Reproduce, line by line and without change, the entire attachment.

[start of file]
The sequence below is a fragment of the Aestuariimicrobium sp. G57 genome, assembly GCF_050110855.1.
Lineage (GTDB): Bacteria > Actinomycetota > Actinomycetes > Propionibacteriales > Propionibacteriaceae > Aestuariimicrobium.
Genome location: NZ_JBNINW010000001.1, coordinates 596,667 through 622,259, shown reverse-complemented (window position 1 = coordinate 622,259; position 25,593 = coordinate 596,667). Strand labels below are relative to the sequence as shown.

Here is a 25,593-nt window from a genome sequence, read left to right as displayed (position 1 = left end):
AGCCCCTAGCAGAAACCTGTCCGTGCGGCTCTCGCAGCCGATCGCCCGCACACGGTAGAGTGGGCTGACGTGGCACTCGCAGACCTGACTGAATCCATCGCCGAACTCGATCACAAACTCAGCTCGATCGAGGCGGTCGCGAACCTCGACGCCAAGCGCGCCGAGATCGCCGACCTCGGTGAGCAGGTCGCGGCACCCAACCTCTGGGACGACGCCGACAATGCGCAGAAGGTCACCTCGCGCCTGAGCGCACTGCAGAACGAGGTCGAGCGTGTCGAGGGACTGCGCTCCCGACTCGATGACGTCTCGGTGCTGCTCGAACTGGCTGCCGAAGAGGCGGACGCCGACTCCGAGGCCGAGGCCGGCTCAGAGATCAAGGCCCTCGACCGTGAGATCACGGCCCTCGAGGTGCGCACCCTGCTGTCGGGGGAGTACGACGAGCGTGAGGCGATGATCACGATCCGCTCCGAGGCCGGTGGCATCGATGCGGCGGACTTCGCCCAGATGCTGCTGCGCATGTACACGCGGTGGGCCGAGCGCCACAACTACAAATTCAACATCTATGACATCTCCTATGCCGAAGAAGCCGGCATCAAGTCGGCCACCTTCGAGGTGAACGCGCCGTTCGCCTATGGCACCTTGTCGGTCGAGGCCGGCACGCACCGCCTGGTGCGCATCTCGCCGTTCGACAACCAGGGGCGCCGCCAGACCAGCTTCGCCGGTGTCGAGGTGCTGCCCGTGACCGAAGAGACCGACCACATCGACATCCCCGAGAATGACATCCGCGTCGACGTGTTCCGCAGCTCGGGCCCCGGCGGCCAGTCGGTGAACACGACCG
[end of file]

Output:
The sequence below is a fragment of the Aestuariimicrobium sp. G57 genome, assembly GCF_050110855.1.
Lineage (GTDB): Bacteria > Actinomycetota > Actinomycetes > Propionibacteriales > Propionibacteriaceae > Aestuariimicrobium.
Genome location: NZ_JBNINW010000001.1, coordinates 596,667 through 622,259, shown reverse-complemented (window position 1 = coordinate 622,259; position 25,593 = coordinate 596,667). Strand labels below are relative to the sequence as shown.

Here is a 25,593-nt window from a genome sequence, read left to right as displayed (position 1 = left end):
AGCCCCTAGCAGAAACCTGTCCGTGCGGCTCTCGCAGCCGATCGCCCGCACACGGTAGAGTGGGCTGACGTGGCACTCGCAGACCTGACTGAATCCATCGCCGAACTCGATCACAAACTCAGCTCGATCGAGGCGGTCGCGAACCTCGACGCCAAGCGCGCCGAGATCGCCGACCTCGGTGAGCAGGTCGCGGCACCCAACCTCTGGGACGACGCCGACAATGCGCAGAAGGTCACCTCGCGCCTGAGCGCACTGCAGAACGAGGTCGAGCGTGTCGAGGGACTGCGCTCCCGACTCGATGACGTCTCGGTGCTGCTCGAACTGGCTGCCGAAGAGGCGGACGCCGACTCCGAGGCCGAGGCCGGCTCAGAGATCAAGGCCCTCGACCGTGAGATCACGGCCCTCGAGGTGCGCACCCTGCTGTCGGGGGAGTACGACGAGCGTGAGGCGATGATCACGATCCGCTCCGAGGCCGGTGGCATCGATGCGGCGGACTTCGCCCAGATGCTGCTGCGCATGTACACGCGGTGGGCCGAGCGCCACAACTACAAATTCAACATCTATGACATCTCCTATGCCGAAGAAGCCGGCATCAAGTCGGCCACCTTCGAGGTGAACGCGCCGTTCGCCTATGGCACCTTGTCGGTCGAGGCCGGCACGCACCGCCTGGTGCGCATCTCGCCGTTCGACAACCAGGGGCGCCGCCAGACCAGCTTCGCCGGTGTCGAGGTGCTGCCCGTGACCGAAGAGACCGACCACATCGACATCCCCGAGAATGACATCCGCGTCGACGTGTTCCGCAGCTCGGGCCCCGGCGGCCAGTCGGTGAACACGACCG